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Ann Oncol. 2002 Feb;13(2):267-72.

Heated intra-operative intraperitoneal oxaliplatin after complete resection of peritoneal carcinomatosis: pharmacokinetics and tissue distribution.

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  • 1Department of Surgical Oncology, Institut Gustave Roussy Comprehensive Cancer Center, Villejuif, France.



This article reports the pharmacokinetics (PK) of heated intra-operative intraperitoneal oxaliplatin and its tolerance profile. Oxaliplatin has demonstrated significant activity in advanced colorectal cancer, and this is the first publication concerning its intraperitoneal administration.


Twenty consecutive patients with peritoneal carcinomatosis (PC) of either gastrointestinal or uniquely peritoneal origin underwent complete cytoreductive surgery followed by intra-operative intraperitoneal chemo-hyperthermia (IPCH) with increasing doses of oxaliplatin. We performed IPCH using an open procedure (skin pulled upwards), at an intraperitoneal temperature of 42-44 degrees C, with 2 l/m2 of 5% dextrose instillate in a closed circuit. The flow-rate was 2 l/min for 30 min. Patients received intravenous leucovorin (20 mg/m2) and 5-fluorouracil (400 mg/m2) just before the IPCH to maximize the effect of oxaliplatin. We treated at least three patients at each of the six intraperitoneal oxaliplatin dose levels (from 260 to 460 mg/m2) before progressing to the next. We analysed intraperitoneal, plasma and tissue samples with atomic absorption spectrophotometry.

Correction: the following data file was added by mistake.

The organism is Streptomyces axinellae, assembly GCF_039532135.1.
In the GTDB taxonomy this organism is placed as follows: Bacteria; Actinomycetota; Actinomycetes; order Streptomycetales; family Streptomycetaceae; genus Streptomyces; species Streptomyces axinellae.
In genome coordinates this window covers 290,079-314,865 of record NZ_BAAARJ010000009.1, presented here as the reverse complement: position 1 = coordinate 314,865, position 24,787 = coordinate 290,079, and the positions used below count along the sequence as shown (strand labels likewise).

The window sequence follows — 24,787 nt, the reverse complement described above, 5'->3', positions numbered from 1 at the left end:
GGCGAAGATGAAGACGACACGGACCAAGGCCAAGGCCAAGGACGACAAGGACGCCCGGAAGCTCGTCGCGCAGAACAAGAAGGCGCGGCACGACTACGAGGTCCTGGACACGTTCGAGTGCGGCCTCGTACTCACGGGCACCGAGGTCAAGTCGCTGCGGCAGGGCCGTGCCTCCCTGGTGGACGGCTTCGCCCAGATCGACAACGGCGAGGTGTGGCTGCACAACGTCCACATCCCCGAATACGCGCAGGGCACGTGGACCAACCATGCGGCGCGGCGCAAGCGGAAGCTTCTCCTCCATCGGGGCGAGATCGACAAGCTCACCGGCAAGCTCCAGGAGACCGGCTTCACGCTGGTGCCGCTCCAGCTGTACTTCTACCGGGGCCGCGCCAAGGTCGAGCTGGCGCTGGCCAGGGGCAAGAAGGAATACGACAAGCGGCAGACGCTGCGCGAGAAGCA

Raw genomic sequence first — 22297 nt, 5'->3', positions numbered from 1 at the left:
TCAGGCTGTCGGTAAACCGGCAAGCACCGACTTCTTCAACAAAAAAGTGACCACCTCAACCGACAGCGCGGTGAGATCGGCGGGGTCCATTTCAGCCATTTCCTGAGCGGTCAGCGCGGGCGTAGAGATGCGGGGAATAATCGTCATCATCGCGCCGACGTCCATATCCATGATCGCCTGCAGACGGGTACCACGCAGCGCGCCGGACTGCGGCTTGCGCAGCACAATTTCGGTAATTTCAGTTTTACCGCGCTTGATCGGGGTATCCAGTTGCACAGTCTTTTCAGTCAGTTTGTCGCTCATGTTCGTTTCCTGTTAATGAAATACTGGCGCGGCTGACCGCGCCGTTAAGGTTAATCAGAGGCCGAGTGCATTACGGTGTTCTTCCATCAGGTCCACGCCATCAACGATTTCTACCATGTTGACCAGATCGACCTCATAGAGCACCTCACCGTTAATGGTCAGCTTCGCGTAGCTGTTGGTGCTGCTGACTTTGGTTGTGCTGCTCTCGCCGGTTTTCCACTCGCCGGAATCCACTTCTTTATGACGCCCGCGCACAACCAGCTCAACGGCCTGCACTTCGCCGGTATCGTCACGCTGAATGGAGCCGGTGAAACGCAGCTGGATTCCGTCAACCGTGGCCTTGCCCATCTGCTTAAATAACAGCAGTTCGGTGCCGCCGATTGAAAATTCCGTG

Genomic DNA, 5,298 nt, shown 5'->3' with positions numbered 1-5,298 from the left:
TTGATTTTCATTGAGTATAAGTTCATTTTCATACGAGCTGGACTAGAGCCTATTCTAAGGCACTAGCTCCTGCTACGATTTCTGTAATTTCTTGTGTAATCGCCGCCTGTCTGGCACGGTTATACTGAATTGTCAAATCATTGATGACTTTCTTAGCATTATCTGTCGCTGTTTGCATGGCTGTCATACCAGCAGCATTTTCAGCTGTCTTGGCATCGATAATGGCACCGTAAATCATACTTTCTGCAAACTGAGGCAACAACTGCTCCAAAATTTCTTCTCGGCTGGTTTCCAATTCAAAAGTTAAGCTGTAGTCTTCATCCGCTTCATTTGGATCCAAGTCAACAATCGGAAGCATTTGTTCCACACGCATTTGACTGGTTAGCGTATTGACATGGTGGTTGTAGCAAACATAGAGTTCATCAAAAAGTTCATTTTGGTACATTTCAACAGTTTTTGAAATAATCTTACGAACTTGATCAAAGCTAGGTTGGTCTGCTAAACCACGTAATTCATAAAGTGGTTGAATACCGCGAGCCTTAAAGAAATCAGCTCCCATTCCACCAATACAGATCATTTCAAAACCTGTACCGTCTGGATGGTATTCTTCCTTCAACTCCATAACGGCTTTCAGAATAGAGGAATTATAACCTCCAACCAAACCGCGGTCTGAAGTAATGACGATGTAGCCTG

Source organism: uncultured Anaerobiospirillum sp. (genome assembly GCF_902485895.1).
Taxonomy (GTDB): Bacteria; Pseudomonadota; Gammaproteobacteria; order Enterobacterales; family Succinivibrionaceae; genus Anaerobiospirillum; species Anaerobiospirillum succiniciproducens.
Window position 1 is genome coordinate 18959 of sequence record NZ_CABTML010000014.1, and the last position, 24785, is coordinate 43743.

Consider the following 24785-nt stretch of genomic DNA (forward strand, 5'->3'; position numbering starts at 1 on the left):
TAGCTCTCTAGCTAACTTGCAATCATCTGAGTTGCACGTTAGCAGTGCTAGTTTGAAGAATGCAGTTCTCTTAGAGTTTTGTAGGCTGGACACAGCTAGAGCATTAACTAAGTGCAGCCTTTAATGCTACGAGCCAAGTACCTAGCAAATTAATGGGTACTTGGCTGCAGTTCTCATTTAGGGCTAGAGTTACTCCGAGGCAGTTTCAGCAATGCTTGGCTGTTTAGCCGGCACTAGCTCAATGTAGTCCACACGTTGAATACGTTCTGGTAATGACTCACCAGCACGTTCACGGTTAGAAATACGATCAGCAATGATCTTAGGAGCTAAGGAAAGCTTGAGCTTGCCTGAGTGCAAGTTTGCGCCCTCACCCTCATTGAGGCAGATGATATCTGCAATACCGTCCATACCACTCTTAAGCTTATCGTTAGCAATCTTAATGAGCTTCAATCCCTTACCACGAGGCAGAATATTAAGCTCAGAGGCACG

The mean duration of the entire procedure was 8.4 +/- 2.7 h. Half the oxaliplatin dose was absorbed in 30 min at all dose levels. Area under the curve (AUC) and maximal plasma concentration (Cmax) increased with dose. At the highest dose level (460 mg/m2), peritoneal oxaliplatin concentration was 25-fold that in plasma. AUCs following intraperitoneal administration were consistently inferior to historical control AUCs after intravenous oxaliplatin (130 mg/m2). Intratumoral oxaliplatin penetration was high, similar to absorption at the peritoneal surface and 17.8-fold higher than that in non-bathed tissues. Increasing instillate volume to 2.5 l/m2 instead of 2 l/m2 dramatically decreased oxaliplatin concentration and absorption. There were no deaths, nor severe haematological, renal or neurological toxicity, but we observed two fistulas and three deep abscesses.


Heated intraperitoneal chemotherapy gives high peritoneal and tumour oxaliplatin concentrations with limited systemic absorption. We recommend an oxaliplatin dose of 460 mg/m2 in 2 l/m2 of 5% dextrose for intraperitoneal chemo-hyperthermia, at a temperature of 42-44 degrees C over 30 min. We may be able to improve these results by increasing the intraperitoneal perfusion duration or by modifying the instillate composition.

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